|Fig.1. Greenland Ice Sheet (Credit: Christine Zenino, 2009)|
Researchers at Stockholm University, Plymouth University, and the Natural History Museum, London (NHM) may have solved one of the most enduring puzzles from the last Ice Age. Around 12,880 years ago, the Northern Hemisphere experienced a sharp change in temperatures that culminated in a decrease of about 5℃ over 400 years. This event, called the Younger Dryas, is well documented in environmental records, but the cause had been largely unknown. In a study recently published in the journal Nature Communications, the researchers brought together three types of collections to address this mystery.
Locked in Ice and DirtThe previous culprit to blame for the Younger Dryas had been the melting of the Laurentian Ice Sheet in North America.Theoretically, ice sheet melting pours an enormous amount of freshwater into the North Atlantic Ocean, effectively shutting down the process that carries warm water towards Europe by the Gulf Stream. This event would cause an abrupt cooling of the North Atlantic and other parts of the Northern Hemisphere. The recorded climatic fluxes in ice core records, however, did not match with models for a freshwater flood from North America around 13,000 years ago.
Instead, lead author Francesco Muschitiello at Stockholm University and his colleagues think that the melting of the Fennoscandian Ice Sheet in Scandinavia caused the cold snap. His team turned to sediment cores from an ancient lake in Sweden and ice cores from Greenland. The sediment held moisture-sensitive compounds that Muschitiello et al. used to understand changes in the hydroclimate, which they then calibrated with ancient temperatures recorded in ice cores.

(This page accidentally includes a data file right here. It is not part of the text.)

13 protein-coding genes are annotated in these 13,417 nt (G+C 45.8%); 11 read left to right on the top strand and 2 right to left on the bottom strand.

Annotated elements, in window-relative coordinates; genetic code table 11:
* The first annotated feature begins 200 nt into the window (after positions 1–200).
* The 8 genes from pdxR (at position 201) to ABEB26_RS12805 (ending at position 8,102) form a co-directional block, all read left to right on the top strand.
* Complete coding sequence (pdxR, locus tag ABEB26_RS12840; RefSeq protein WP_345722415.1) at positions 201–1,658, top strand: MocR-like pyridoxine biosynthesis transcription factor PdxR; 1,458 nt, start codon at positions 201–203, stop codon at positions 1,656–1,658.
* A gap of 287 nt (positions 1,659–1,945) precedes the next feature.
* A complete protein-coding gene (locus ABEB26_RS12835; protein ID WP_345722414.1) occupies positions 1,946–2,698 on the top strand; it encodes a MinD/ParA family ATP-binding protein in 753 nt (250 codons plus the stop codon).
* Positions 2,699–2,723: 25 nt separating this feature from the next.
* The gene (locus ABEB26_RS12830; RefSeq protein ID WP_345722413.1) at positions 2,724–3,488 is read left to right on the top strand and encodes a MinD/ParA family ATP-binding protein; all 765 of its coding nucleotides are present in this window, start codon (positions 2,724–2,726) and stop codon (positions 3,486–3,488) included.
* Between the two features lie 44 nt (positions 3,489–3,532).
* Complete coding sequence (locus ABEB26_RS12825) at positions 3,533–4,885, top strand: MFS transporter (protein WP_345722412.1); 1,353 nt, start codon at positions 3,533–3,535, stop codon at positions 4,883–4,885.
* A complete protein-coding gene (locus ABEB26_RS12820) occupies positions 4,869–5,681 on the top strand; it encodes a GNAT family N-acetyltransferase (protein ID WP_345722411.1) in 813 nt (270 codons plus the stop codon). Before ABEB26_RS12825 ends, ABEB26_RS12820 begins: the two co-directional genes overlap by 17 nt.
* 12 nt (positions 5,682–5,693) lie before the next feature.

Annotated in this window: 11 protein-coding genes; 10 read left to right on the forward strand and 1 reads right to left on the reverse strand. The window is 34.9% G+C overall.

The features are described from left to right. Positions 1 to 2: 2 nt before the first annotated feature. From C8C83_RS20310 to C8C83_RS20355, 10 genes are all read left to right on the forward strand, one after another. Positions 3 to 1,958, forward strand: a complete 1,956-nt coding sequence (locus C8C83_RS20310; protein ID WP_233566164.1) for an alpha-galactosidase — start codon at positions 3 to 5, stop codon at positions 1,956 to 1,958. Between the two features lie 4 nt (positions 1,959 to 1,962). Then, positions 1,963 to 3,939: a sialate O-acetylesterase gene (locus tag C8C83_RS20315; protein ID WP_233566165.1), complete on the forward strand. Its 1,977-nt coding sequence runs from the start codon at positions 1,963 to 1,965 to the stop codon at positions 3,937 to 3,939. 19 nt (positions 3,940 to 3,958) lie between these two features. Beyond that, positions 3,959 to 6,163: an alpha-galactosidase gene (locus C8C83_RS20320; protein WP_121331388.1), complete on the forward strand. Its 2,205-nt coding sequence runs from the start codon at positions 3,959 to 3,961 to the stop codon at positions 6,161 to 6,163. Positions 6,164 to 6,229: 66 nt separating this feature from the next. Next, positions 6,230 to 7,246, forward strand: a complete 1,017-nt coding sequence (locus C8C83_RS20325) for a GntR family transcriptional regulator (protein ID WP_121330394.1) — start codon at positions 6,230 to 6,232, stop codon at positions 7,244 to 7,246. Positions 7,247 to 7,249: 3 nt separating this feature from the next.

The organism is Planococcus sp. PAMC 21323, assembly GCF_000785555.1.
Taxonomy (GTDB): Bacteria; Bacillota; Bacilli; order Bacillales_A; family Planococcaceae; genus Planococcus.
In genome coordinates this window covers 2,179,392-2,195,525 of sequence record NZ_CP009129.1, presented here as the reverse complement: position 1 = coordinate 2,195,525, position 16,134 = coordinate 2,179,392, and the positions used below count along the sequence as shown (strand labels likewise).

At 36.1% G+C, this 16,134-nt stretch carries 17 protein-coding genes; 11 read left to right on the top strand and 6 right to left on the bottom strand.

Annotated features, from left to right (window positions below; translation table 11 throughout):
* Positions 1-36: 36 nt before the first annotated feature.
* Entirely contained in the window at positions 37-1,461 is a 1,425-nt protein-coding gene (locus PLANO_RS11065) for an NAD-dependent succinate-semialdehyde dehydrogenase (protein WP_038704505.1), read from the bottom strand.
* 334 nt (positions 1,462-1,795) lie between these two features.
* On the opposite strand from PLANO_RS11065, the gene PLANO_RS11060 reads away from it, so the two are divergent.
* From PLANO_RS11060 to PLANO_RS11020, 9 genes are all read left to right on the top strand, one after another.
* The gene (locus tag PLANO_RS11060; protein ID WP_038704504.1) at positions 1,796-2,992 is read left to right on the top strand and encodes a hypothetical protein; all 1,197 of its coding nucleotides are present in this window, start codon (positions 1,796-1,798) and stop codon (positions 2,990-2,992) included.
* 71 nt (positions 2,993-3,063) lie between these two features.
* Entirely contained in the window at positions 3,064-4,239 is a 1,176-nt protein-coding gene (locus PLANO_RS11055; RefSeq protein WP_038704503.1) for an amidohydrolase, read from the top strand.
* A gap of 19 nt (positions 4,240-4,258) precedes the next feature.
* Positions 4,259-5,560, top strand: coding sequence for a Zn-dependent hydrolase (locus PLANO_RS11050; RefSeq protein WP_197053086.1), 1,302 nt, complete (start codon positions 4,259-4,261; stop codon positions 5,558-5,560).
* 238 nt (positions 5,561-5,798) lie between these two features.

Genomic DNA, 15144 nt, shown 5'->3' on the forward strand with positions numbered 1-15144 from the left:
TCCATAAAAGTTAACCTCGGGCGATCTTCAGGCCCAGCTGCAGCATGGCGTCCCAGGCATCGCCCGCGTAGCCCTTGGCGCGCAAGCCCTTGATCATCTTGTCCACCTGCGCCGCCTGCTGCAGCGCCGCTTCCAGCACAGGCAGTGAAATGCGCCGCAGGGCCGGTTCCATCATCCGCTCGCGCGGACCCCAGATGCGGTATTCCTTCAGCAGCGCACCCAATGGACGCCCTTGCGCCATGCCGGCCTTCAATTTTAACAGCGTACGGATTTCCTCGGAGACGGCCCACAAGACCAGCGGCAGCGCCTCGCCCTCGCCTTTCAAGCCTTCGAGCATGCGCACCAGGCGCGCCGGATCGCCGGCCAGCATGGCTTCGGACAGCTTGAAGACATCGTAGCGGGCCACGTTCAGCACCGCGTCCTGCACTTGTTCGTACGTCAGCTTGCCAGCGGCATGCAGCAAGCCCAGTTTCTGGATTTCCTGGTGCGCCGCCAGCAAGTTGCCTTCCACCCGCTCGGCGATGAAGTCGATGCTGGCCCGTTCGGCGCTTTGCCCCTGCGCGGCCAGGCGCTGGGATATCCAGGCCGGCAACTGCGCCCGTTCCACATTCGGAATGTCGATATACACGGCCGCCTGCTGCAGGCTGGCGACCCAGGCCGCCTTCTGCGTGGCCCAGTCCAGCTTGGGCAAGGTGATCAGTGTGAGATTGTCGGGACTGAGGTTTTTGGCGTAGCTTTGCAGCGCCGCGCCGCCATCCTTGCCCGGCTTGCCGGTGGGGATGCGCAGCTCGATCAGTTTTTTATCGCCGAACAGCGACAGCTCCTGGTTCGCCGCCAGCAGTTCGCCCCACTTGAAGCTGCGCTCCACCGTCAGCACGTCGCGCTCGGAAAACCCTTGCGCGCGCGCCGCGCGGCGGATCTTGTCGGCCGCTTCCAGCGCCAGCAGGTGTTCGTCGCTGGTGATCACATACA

Additionally, they examined the sediment cores for fossilized insects, known as midges, which act as proxies for temperature increase or decrease. NHM researcher Steve Brooks developed a “midge thermometer” that proved to be an accurate indicator of changing climatic conditions. The abundance and types of midge species in lakes are directly related to the local summer air temperatures. As midge larvae grow, they shed their heads, which are then preserved in sediment and can be compared to a natural history collection for identification.
The Past and Future ClimateBrooks is not the only scientist to use insects as temperature gauges. A recent study in the Journal of Animal Ecology was the product of an 18-year, full-season collection of insects from the rooftop of the Natural History Museum of Denmark. During the nearly two-decade experiment, around 250,000 insects representing 1,543 different species of moths and beetles were collected. Analysis of the collections showed turnover in the local insect community as temperature increased, pushing out more cold-adapted species. Insects that depended upon a single food source were hit particularly hard and forced to move as their food shifted north. Insect collections, like this recent one in Denmark or like those in London, allow scientists to directly connect climate change to shifts in species assembly and abundance.
Between insect collections and sediment or ice core records, these studies create a more nuanced model of how rapid fluxes in the climate affect animals and the landscape. Ultimately, researchers attribute an ancient replacement of Northern Hemisphere’s forests with permafrost and even a possible decline of human populations to the Younger Dryas. Today, rising sea levels threaten not just coastal habitats and wetlands but also millions of people living in areas vulnerable to flooding. Accurate climate models based on ancient and modern data are necessary to understand what the future may hold and how to respond to such dangers.
Muschitiello, F., et al. (2015, November 17). Fennoscandian freshwater control on Greenland hydroclimate shifts at the onset of the Younger Dryas. Nature Communications, vol. 6. doi: 10.1038/ncomms9939
The midge thermometer. (2015). Natural History Museum, London News. Retrieved from: http://www.nhm.ac.uk/our-science/our-work/origins-evolution-and-futures/the-midge-thermometer.html
Thomsen, P. F., et al. (2015). Resource specialists lead local insect community turnover associated with temperature - analysis of an 18-year full-seasonal record of moths and beetles. Journal of Animal Ecology. doi: 10.1111/1365-2656.12452